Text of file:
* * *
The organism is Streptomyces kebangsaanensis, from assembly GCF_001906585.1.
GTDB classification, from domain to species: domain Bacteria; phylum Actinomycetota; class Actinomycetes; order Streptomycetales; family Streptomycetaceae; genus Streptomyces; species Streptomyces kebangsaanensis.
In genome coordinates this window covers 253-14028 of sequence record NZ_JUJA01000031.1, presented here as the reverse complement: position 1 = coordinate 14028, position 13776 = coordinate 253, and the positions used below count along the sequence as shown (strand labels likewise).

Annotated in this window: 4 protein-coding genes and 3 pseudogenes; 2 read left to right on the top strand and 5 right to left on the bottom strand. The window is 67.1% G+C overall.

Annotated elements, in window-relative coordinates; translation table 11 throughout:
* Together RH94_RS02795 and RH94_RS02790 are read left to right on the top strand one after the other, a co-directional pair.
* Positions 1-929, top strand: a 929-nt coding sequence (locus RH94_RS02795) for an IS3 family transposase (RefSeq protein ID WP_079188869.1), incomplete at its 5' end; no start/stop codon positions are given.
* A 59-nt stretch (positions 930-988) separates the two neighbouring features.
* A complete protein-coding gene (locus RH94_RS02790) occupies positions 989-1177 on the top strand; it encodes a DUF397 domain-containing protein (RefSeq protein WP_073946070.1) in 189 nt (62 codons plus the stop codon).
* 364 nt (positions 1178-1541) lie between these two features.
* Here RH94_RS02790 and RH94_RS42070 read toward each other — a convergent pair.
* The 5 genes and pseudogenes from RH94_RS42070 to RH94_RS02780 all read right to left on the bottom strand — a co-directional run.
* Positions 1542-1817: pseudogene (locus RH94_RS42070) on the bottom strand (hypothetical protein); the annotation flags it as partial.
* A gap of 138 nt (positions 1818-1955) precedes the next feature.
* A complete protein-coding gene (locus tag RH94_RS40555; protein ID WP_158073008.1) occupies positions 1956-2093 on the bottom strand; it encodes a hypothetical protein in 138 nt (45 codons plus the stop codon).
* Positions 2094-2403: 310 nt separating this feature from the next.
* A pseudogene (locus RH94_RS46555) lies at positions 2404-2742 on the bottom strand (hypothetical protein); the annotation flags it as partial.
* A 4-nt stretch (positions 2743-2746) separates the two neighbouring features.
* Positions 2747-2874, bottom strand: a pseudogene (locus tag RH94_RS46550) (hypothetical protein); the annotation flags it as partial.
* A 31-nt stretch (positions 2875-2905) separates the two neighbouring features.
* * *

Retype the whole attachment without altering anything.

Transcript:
The organism is Streptomyces kebangsaanensis, from assembly GCF_001906585.1.
GTDB classification, from domain to species: domain Bacteria; phylum Actinomycetota; class Actinomycetes; order Streptomycetales; family Streptomycetaceae; genus Streptomyces; species Streptomyces kebangsaanensis.
In genome coordinates this window covers 253-14028 of sequence record NZ_JUJA01000031.1, presented here as the reverse complement: position 1 = coordinate 14028, position 13776 = coordinate 253, and the positions used below count along the sequence as shown (strand labels likewise).

Annotated in this window: 4 protein-coding genes and 3 pseudogenes; 2 read left to right on the top strand and 5 right to left on the bottom strand. The window is 67.1% G+C overall.

Annotated elements, in window-relative coordinates; translation table 11 throughout:
* Together RH94_RS02795 and RH94_RS02790 are read left to right on the top strand one after the other, a co-directional pair.
* Positions 1-929, top strand: a 929-nt coding sequence (locus RH94_RS02795) for an IS3 family transposase (RefSeq protein ID WP_079188869.1), incomplete at its 5' end; no start/stop codon positions are given.
* A 59-nt stretch (positions 930-988) separates the two neighbouring features.
* A complete protein-coding gene (locus RH94_RS02790) occupies positions 989-1177 on the top strand; it encodes a DUF397 domain-containing protein (RefSeq protein WP_073946070.1) in 189 nt (62 codons plus the stop codon).
* 364 nt (positions 1178-1541) lie between these two features.
* Here RH94_RS02790 and RH94_RS42070 read toward each other — a convergent pair.
* The 5 genes and pseudogenes from RH94_RS42070 to RH94_RS02780 all read right to left on the bottom strand — a co-directional run.
* Positions 1542-1817: pseudogene (locus RH94_RS42070) on the bottom strand (hypothetical protein); the annotation flags it as partial.
* A gap of 138 nt (positions 1818-1955) precedes the next feature.
* A complete protein-coding gene (locus tag RH94_RS40555; protein ID WP_158073008.1) occupies positions 1956-2093 on the bottom strand; it encodes a hypothetical protein in 138 nt (45 codons plus the stop codon).
* Positions 2094-2403: 310 nt separating this feature from the next.
* A pseudogene (locus RH94_RS46555) lies at positions 2404-2742 on the bottom strand (hypothetical protein); the annotation flags it as partial.
* A 4-nt stretch (positions 2743-2746) separates the two neighbouring features.
* Positions 2747-2874, bottom strand: a pseudogene (locus tag RH94_RS46550) (hypothetical protein); the annotation flags it as partial.
* A 31-nt stretch (positions 2875-2905) separates the two neighbouring features.